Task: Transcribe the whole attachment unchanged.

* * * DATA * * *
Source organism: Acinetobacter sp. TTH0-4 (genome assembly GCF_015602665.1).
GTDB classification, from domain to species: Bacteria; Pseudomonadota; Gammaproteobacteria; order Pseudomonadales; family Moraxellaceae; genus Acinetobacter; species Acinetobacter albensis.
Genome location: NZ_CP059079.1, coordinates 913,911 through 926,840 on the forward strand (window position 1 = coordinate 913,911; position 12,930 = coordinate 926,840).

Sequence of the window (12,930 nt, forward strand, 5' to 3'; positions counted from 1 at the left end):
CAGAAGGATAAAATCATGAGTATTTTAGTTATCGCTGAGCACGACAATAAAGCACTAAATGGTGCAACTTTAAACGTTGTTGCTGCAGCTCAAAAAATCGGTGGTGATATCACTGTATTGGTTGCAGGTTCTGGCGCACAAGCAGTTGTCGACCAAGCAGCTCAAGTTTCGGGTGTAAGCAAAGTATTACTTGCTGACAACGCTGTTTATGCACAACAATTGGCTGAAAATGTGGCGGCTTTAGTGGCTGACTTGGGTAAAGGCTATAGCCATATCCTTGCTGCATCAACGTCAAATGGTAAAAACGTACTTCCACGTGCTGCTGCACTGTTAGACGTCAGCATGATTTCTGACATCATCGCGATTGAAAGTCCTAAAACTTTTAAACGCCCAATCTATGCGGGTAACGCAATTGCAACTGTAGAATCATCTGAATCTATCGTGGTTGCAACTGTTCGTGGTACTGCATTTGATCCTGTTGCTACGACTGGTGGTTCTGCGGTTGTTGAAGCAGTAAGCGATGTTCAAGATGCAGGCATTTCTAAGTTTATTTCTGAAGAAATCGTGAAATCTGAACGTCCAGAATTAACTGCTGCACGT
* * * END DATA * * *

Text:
Source organism: Acinetobacter sp. TTH0-4 (genome assembly GCF_015602665.1).
GTDB classification, from domain to species: Bacteria; Pseudomonadota; Gammaproteobacteria; order Pseudomonadales; family Moraxellaceae; genus Acinetobacter; species Acinetobacter albensis.
Genome location: NZ_CP059079.1, coordinates 913,911 through 926,840 on the forward strand (window position 1 = coordinate 913,911; position 12,930 = coordinate 926,840).

Sequence of the window (12,930 nt, forward strand, 5' to 3'; positions counted from 1 at the left end):
CAGAAGGATAAAATCATGAGTATTTTAGTTATCGCTGAGCACGACAATAAAGCACTAAATGGTGCAACTTTAAACGTTGTTGCTGCAGCTCAAAAAATCGGTGGTGATATCACTGTATTGGTTGCAGGTTCTGGCGCACAAGCAGTTGTCGACCAAGCAGCTCAAGTTTCGGGTGTAAGCAAAGTATTACTTGCTGACAACGCTGTTTATGCACAACAATTGGCTGAAAATGTGGCGGCTTTAGTGGCTGACTTGGGTAAAGGCTATAGCCATATCCTTGCTGCATCAACGTCAAATGGTAAAAACGTACTTCCACGTGCTGCTGCACTGTTAGACGTCAGCATGATTTCTGACATCATCGCGATTGAAAGTCCTAAAACTTTTAAACGCCCAATCTATGCGGGTAACGCAATTGCAACTGTAGAATCATCTGAATCTATCGTGGTTGCAACTGTTCGTGGTACTGCATTTGATCCTGTTGCTACGACTGGTGGTTCTGCGGTTGTTGAAGCAGTAAGCGATGTTCAAGATGCAGGCATTTCTAAGTTTATTTCTGAAGAAATCGTGAAATCTGAACGTCCAGAATTAACTGCTGCACGT